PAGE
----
Published online 14 January 2010 | Nature | doi:10.1038/news.2010.11


Parasitic wasps' DNA laid bare

Nasonia wasp genomes should improve agricultural biological control.

waspsOnce Nasonia wasps have mated, the female (bottom) injects her fertilized eggs into insect hosts.Michael Clark/University of Rochester

Scientists have sequenced the genomes of three species of Nasonia, a tiny parasitic wasp that is increasingly being used by biologists as a model organism. The genomes will help with agricultural biological-control efforts, along with fundamental studies of development and genetics.

"The important thing is there has never been a natural enemy sequenced," says Kevin Hackett, head of biological control at the US Agricultural Research Service in Beltsville, Maryland. "Conservatively, we get $20 billion in value from biological control in this country alone."

Nasonia females inject their eggs inside developing flies, leaving the young wasps to eat their way out. Studying Nasonia could help to improve the agricultural use of other wasps that behave in similar ways. Trichogramma, for example, is used to control pests on tomatoes, corn (maize) and apples.

The Nasonia genomes indicate that the wasps lack the genes required to synthesize certain amino acids, possibly owing to their exclusively carnivorous feeding habits. That finding could help researchers to develop artificial diets to rear wasps for large-scale pest-control efforts. "That would be an incredible breakthrough down the line," says Hackett.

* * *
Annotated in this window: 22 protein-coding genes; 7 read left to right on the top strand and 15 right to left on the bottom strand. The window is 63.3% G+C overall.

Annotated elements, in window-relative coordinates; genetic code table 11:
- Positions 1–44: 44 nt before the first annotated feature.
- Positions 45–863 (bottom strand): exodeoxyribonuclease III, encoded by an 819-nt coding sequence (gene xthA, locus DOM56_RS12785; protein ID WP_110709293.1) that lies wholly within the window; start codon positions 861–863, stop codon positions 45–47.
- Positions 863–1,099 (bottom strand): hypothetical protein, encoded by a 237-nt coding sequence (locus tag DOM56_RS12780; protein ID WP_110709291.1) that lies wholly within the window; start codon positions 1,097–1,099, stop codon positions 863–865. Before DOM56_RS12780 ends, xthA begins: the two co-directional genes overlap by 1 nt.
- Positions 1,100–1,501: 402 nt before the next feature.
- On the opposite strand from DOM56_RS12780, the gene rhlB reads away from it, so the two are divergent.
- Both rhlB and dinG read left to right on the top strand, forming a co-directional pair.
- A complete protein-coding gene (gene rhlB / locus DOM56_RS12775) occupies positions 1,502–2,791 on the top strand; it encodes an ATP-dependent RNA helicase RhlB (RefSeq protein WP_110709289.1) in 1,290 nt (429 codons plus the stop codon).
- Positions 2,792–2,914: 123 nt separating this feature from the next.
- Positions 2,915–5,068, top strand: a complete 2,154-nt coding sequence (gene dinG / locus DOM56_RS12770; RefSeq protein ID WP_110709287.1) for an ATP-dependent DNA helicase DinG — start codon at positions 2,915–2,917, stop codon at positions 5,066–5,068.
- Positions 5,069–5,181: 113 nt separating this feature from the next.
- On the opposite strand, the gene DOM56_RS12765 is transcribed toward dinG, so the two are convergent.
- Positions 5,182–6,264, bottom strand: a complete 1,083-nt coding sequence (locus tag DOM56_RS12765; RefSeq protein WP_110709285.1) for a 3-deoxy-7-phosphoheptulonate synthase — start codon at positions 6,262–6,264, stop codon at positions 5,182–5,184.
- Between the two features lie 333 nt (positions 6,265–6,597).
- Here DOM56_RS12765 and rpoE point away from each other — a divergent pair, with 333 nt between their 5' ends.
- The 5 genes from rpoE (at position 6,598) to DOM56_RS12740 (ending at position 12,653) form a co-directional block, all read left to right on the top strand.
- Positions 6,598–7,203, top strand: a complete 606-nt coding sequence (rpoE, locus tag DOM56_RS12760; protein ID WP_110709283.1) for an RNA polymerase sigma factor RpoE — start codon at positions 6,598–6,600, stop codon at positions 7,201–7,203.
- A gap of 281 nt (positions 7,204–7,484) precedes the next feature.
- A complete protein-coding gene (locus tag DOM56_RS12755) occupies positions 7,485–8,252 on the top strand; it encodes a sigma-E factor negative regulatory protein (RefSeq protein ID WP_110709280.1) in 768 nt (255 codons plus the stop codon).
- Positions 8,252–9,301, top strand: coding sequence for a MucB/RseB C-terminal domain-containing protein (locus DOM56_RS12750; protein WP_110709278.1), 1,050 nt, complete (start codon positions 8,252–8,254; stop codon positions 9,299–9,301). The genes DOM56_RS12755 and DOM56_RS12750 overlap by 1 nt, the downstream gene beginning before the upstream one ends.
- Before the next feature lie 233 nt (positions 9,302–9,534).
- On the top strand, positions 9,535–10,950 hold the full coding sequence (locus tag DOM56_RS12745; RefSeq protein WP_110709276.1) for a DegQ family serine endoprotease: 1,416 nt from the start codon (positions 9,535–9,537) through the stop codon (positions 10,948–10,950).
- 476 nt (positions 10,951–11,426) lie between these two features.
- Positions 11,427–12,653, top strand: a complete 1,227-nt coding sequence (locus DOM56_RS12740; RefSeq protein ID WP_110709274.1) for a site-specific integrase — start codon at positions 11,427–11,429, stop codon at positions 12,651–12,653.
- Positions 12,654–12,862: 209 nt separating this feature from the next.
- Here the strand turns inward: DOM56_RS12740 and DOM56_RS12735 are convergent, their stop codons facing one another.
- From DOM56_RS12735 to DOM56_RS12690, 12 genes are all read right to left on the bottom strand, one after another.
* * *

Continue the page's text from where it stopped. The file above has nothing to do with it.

Move aside, Drosophila

The Nasonia Genome Working Group, which includes 157 authors affiliated with 70 departments or institutions, came together in 2004 — shortly after the draft sequence of the honeybee was published — to push for the sequencing of a second hymenopteran through the National Human Genome Research Institute in Bethesda, Maryland.

But Nasonia is not just the 'lab rat' for parasitic wasp studies. John Werren, an evolutionary geneticist at the University in Rochester in New York and one of the leaders of the sequencing project, thinks that Nasonia will advance fundamental genetics research.

The three species can be bred to create hybrids, allowing researchers to identify species-specific genes involved in functions such as host selection. And, like other hymenopterans, male Nasonia are haploid — they have just one copy of the genome — which makes it easier to analyse the genome and to study gene interactions. Finally, the wasps have a key advantage over that laboratory workhorse, the Drosophila fly. RNA interference techniques must be applied cell by cell in Drosophila, whereas in Nasonia they can be applied to all tissue types in the animal, allowing the development of develop high-throughput assays of gene function.

"Until recently, many people were concentrated on flies," says developmental geneticist Claude Desplan of New York University. "Now, with more and more genome sequences available, researchers are using new systems such as Nasonia."

Focus on the ladies

The Nasonia genome, published this week in Science1, has already provided some biological surprises. For instance, the wasp produces 79 candidate venom proteins, some of which are new to science. Unlike the honeybee, which uses its venoms for pain, the venoms in parasitic wasps are used to control the behaviour of the host for their eggs. These compounds may hold promise as drug candidates.


Curiously, the Nasonia genome contains gene regions originally derived from the Pox virus, and these were transferred from Wolbachia bacteria into the wasp genome. These genes express proteins during many different stages of the wasp's development, demonstrating the importance of horizontal gene transfer in animal evolution.

Richard Stouthamer, an entomologist at the University of California at Riverside, says that he is particularly excited by the possibility of uncovering genes for sex determination. "In biological control," he says, "you want to have more females because they are the ones that are going to go out and kill other insects." 

  • References

    1. The Nasonia Genome Working Group Science 327, 343-348 (2010). | Article | ChemPort |
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